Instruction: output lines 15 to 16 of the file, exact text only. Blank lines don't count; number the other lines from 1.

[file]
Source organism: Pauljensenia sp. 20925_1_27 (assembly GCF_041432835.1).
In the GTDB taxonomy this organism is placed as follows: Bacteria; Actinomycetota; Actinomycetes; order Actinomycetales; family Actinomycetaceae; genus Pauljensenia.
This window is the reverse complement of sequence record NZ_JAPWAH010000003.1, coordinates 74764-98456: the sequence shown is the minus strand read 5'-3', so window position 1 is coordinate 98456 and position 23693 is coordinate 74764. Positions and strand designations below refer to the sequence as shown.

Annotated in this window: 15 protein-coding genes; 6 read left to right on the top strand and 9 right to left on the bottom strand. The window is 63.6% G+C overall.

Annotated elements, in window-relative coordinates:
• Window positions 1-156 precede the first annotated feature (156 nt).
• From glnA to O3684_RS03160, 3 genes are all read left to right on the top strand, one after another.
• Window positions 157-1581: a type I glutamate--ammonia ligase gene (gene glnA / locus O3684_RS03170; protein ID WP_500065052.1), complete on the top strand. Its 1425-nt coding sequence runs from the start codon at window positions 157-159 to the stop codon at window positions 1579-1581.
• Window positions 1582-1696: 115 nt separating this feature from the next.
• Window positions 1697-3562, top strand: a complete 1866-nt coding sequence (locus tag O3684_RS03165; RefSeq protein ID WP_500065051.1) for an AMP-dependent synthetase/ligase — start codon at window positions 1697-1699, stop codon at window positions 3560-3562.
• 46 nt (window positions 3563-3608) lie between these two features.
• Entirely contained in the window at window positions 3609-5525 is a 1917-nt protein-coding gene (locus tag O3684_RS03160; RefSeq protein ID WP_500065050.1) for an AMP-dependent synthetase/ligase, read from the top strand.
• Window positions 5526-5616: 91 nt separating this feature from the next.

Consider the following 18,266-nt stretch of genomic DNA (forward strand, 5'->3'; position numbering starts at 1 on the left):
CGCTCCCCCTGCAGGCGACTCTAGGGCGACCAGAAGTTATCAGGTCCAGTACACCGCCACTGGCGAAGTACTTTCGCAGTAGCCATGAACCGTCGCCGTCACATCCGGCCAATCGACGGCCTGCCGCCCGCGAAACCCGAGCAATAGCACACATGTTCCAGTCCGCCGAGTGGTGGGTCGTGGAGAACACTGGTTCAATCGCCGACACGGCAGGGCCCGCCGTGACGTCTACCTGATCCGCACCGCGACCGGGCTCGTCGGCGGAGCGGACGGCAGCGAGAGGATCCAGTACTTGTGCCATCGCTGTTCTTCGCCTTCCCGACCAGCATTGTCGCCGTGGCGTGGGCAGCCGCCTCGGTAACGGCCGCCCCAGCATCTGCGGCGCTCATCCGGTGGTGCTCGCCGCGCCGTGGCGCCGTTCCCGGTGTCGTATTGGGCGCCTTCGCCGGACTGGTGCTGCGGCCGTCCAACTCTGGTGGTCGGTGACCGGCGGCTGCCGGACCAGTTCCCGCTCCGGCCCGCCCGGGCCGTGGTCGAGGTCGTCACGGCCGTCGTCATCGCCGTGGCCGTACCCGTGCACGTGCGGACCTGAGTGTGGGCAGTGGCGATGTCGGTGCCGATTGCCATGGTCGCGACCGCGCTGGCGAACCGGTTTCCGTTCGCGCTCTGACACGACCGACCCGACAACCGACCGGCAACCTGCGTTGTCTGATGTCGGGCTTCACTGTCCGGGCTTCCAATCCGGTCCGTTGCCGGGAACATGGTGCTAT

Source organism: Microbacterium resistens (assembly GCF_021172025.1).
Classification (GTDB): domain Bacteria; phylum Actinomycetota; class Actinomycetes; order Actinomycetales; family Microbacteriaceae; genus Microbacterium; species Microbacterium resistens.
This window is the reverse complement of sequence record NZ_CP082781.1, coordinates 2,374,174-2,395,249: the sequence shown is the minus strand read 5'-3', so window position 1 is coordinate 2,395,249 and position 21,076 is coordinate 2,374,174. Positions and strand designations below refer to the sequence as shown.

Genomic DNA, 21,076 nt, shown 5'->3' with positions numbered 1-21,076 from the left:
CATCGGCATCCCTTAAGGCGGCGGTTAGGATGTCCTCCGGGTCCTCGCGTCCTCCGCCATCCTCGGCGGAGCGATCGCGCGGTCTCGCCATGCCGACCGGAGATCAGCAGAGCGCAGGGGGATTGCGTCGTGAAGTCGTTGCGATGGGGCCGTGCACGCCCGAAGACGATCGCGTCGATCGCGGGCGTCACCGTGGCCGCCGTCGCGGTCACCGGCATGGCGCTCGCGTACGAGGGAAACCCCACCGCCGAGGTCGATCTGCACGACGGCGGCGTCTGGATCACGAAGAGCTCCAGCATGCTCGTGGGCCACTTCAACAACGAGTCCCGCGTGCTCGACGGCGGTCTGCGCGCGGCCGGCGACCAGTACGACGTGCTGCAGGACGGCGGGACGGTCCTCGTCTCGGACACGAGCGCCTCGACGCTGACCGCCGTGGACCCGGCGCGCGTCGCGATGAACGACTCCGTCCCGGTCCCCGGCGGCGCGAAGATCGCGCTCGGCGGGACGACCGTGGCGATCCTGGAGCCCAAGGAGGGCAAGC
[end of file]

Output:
CGCTCCCCCTGCAGGCGACTCTAGGGCGACCAGAAGTTATCAGGTCCAGTACACCGCCACTGGCGAAGTACTTTCGCAGTAGCCATGAACCGTCGCCGTCACATCCGGCCAATCGACGGCCTGCCGCCCGCGAAACCCGAGCAATAGCACACATGTTCCAGTCCGCCGAGTGGTGGGTCGTGGAGAACACTGGTTCAATCGCCGACACGGCAGGGCCCGCCGTGACGTCTACCTGATCCGCACCGCGACCGGGCTCGTCGGCGGAGCGGACGGCAGCGAGAGGATCCAGTACTTGTGCCATCGCTGTTCTTCGCCTTCCCGACCAGCATTGTCGCCGTGGCGTGGGCAGCCGCCTCGGTAACGGCCGCCCCAGCATCTGCGGCGCTCATCCGGTGGTGCTCGCCGCGCCGTGGCGCCGTTCCCGGTGTCGTATTGGGCGCCTTCGCCGGACTGGTGCTGCGGCCGTCCAACTCTGGTGGTCGGTGACCGGCGGCTGCCGGACCAGTTCCCGCTCCGGCCCGCCCGGGCCGTGGTCGAGGTCGTCACGGCCGTCGTCATCGCCGTGGCCGTACCCGTGCACGTGCGGACCTGAGTGTGGGCAGTGGCGATGTCGGTGCCGATTGCCATGGTCGCGACCGCGCTGGCGAACCGGTTTCCGTTCGCGCTCTGACACGACCGACCCGACAACCGACCGGCAACCTGCGTTGTCTGATGTCGGGCTTCACTGTCCGGGCTTCCAATCCGGTCCGTTGCCGGGAACATGGTGCTAT

Source organism: Microbacterium resistens (assembly GCF_021172025.1).